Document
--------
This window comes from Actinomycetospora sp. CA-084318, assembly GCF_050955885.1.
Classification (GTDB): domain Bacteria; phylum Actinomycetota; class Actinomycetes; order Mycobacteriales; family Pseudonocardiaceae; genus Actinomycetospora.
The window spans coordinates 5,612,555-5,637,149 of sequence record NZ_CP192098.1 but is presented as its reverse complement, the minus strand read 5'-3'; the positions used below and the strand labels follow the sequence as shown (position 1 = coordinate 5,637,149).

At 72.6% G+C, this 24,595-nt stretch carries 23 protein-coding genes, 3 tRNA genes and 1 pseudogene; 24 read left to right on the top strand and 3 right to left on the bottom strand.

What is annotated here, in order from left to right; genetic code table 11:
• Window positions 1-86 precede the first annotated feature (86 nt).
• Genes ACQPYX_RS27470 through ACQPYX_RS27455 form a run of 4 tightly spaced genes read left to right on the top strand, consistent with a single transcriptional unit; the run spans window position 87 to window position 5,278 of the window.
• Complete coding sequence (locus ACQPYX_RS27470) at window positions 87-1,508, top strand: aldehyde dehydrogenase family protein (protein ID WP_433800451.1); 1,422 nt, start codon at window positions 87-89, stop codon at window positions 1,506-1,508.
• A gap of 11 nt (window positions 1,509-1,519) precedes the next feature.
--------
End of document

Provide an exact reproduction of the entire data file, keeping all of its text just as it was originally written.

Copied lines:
This window comes from Actinomycetospora sp. CA-084318, assembly GCF_050955885.1.
Classification (GTDB): domain Bacteria; phylum Actinomycetota; class Actinomycetes; order Mycobacteriales; family Pseudonocardiaceae; genus Actinomycetospora.
The window spans coordinates 5,612,555-5,637,149 of sequence record NZ_CP192098.1 but is presented as its reverse complement, the minus strand read 5'-3'; the positions used below and the strand labels follow the sequence as shown (position 1 = coordinate 5,637,149).

At 72.6% G+C, this 24,595-nt stretch carries 23 protein-coding genes, 3 tRNA genes and 1 pseudogene; 24 read left to right on the top strand and 3 right to left on the bottom strand.

What is annotated here, in order from left to right; genetic code table 11:
• Window positions 1-86 precede the first annotated feature (86 nt).
• Genes ACQPYX_RS27470 through ACQPYX_RS27455 form a run of 4 tightly spaced genes read left to right on the top strand, consistent with a single transcriptional unit; the run spans window position 87 to window position 5,278 of the window.
• Complete coding sequence (locus ACQPYX_RS27470) at window positions 87-1,508, top strand: aldehyde dehydrogenase family protein (protein ID WP_433800451.1); 1,422 nt, start codon at window positions 87-89, stop codon at window positions 1,506-1,508.
• A gap of 11 nt (window positions 1,509-1,519) precedes the next feature.